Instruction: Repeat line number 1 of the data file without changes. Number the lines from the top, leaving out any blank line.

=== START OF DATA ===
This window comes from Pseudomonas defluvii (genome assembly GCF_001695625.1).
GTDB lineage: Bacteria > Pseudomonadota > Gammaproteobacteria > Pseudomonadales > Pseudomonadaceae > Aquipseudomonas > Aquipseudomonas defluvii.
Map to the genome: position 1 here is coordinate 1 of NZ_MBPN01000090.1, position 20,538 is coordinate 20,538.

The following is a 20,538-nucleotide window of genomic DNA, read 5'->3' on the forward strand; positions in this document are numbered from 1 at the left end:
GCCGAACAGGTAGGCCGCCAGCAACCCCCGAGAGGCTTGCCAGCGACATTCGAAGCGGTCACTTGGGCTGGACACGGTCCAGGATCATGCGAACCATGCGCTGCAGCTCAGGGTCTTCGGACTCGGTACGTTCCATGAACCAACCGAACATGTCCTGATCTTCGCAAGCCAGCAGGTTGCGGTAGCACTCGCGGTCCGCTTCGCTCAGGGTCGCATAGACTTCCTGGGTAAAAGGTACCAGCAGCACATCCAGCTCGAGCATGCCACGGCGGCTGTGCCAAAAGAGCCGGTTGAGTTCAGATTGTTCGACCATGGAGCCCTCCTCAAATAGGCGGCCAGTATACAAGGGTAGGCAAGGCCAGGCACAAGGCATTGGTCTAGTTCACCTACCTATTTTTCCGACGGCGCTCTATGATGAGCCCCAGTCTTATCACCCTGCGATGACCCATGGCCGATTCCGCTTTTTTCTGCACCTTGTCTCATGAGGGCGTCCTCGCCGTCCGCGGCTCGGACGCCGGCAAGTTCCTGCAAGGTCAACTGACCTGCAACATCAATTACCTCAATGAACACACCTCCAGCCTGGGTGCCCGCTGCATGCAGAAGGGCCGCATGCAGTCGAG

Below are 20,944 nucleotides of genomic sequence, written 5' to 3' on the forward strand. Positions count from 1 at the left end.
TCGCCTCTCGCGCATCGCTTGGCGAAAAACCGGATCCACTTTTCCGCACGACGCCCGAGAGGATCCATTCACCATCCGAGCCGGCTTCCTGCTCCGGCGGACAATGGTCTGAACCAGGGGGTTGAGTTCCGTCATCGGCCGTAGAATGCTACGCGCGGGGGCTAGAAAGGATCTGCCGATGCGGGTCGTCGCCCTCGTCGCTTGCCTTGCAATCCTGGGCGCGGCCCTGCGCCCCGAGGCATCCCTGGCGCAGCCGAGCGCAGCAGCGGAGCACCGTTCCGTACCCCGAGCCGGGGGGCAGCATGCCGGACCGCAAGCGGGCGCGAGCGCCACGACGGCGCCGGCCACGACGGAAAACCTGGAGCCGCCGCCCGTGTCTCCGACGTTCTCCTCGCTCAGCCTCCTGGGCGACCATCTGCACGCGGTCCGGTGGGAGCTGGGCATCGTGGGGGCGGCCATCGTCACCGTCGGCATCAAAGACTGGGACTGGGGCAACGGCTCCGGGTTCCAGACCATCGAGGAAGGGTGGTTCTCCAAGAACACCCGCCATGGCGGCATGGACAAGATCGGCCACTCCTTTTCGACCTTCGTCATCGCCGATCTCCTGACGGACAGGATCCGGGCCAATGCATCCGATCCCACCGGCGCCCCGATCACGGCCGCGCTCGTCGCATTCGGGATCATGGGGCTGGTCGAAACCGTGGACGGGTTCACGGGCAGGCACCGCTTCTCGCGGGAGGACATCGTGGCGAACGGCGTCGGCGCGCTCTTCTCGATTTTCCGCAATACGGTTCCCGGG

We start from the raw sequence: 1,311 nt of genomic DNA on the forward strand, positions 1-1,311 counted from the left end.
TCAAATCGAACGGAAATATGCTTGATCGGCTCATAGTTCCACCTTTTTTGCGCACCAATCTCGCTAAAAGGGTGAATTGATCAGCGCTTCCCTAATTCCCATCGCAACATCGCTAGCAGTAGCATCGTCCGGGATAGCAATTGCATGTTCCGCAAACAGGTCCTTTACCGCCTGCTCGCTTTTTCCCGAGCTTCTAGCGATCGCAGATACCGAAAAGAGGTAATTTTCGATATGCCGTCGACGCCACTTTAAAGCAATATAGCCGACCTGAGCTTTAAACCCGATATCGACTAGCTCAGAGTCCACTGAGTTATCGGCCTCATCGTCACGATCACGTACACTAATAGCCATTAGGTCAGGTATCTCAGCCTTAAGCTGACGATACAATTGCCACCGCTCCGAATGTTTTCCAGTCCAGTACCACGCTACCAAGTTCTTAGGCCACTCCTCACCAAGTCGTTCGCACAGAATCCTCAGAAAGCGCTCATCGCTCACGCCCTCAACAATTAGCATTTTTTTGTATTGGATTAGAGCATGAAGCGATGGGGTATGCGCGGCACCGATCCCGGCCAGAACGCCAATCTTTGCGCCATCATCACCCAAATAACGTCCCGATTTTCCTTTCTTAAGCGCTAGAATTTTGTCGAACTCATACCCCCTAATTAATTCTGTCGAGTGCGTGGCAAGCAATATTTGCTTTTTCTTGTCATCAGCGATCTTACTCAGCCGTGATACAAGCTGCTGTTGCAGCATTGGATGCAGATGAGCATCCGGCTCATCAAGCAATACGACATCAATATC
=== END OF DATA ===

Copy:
This window comes from Pseudomonas defluvii (genome assembly GCF_001695625.1).